An Easy Way to Protect Yourself Against Bad Inventory Data

A recent survey revealed 48 percent of small businesses use systems that put them at high risk of having bad inventory data, but here are four ways an inventory management system can significantly reduce that risk.

Information is good.

Information can help you make better decisions about your company’s operations – but ONLY if what you are collecting and analyzing is accurate.

Earlier this year, Wasp Barcode Technologies released a treasure trove of small business information through its 2016 State of Small Business Report. They collected and evaluated data based on a survey of more than 1,100 U.S. small business owners and executives and looked at growth, hiring, revenue, government, marketing and use of information technology.

The survey revealed today’s small businesses may be using a lot of bad or risky information, especially when it comes to their inventory management.

According to the report, only 16 percent of small businesses use inventory control software/systems. While 7 percent don’t track their inventory at all, the vast majority of small business owners said they used spreadsheets, accounting software, or pen and paper methods to track their inventory.

As a person who lives and breathes inventory management, the thought of not having reliable, real-time data about my supply chain causes nightmares.

Poor inventory management is one of the top eight reasons small businesses fail. You’ve got to know your counts are accurate, and you’ve got to be able to adjust them based on demand at your business. Any errors made along the way can have huge consequences.

Inventory management system barcode and scanner

Barcodes and scanners can help reduce the risk of bad inventory data.

The only way to reduce the risk of errors and increase the timeliness of your inventory data is to use an inventory management system.

Here’s why:

1. Inventory management systems track the physical locations of your inventory.

All too often, businesses use systems such as spreadsheets, accounting software, or pen and paper methods that are unable to track the real-time movements of inventory as it moves from receiving, to storing in your warehouse, and to shipping out to customers.

You have to know where things are supposed to be and when they’re supposed to be there. If you don’t, valuable inventory can go missing due to human error or theft.

Both of these factors can be virtually eliminated with a tracking system (usually based on a barcode or RFID technology) that can let you know an item’s exact location and who’s touched it as it moves through your system.

2. They eliminate paperwork errors.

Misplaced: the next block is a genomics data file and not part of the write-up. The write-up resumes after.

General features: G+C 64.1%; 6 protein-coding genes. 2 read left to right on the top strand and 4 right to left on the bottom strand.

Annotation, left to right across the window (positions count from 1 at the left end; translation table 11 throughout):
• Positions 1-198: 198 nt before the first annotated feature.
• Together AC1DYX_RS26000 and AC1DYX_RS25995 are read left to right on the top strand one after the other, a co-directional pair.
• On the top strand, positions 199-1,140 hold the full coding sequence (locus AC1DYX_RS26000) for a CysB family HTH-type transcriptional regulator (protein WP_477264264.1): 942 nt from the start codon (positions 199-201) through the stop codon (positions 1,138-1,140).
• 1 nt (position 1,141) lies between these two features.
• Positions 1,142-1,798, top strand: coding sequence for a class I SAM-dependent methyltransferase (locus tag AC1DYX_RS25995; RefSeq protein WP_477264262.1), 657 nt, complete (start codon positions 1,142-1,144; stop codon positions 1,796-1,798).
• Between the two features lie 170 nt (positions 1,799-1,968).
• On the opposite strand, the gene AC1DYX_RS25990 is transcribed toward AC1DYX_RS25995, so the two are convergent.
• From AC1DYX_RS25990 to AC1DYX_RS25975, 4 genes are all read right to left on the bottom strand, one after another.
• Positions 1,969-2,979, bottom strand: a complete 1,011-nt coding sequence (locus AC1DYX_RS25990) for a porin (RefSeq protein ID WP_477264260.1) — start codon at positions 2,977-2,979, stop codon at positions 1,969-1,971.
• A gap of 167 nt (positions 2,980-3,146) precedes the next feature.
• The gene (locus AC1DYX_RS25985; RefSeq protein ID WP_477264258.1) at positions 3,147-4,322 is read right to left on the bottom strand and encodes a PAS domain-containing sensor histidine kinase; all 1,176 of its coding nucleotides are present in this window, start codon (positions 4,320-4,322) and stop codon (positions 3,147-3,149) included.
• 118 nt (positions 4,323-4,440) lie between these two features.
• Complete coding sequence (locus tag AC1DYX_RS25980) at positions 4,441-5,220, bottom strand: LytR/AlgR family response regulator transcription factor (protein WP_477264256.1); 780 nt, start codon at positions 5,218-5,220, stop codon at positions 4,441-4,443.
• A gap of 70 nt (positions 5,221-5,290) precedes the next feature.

Paperwork errors can be just as problematic as misplaced and missing inventory. Even the most proficient and conscientious employee is bound to make mistakes when forced to use spreadsheets as his main tool for recording and tracking inventory. Studies show that 88 percent of all spreadsheets contain errors.

With an inventory management system, every inventory item, whether bulk raw materials or tiny products like individual screws, has an accurate digital record (complete with tracking labels, pricing, photos, and any other information you deem necessary) that won’t be misplaced or mishandled.

3. Inventory management systems allow for mobile and cloud computing.

More people are working from their phones and mobile devices than ever before, so much so that more than two-thirds of small businesses admit they would be lost without wireless technology. Inventory management can be done via mobile devices as well, and using a mobile computer to scan and sync with the centralized database is a massive boon to those who want to save time and eliminate the errors that come with waiting to upload information via a conventional computer.

If you’re tracking inventory with pen and paper, your records may be out of date before you even finish writing the items down on paper. Cloud computing allows for instantaneous updates and for employees and managers to coordinate and collaborate as they go.

4. They ensure continuity.

Continuity means two things in this context. It refers to continuity across inventory lists and audits, which is important especially as your business continues to grow. Another huge consideration comes with continuity across personnel. If the person in charge of inventory happens to be out, an inventory management system ensures there will be no changed protocols or confusion when someone else steps in to pick up the slack.

 

This article was written by Paul Trujillo from Business2Community and was legally licensed through the NewsCred publisher network.

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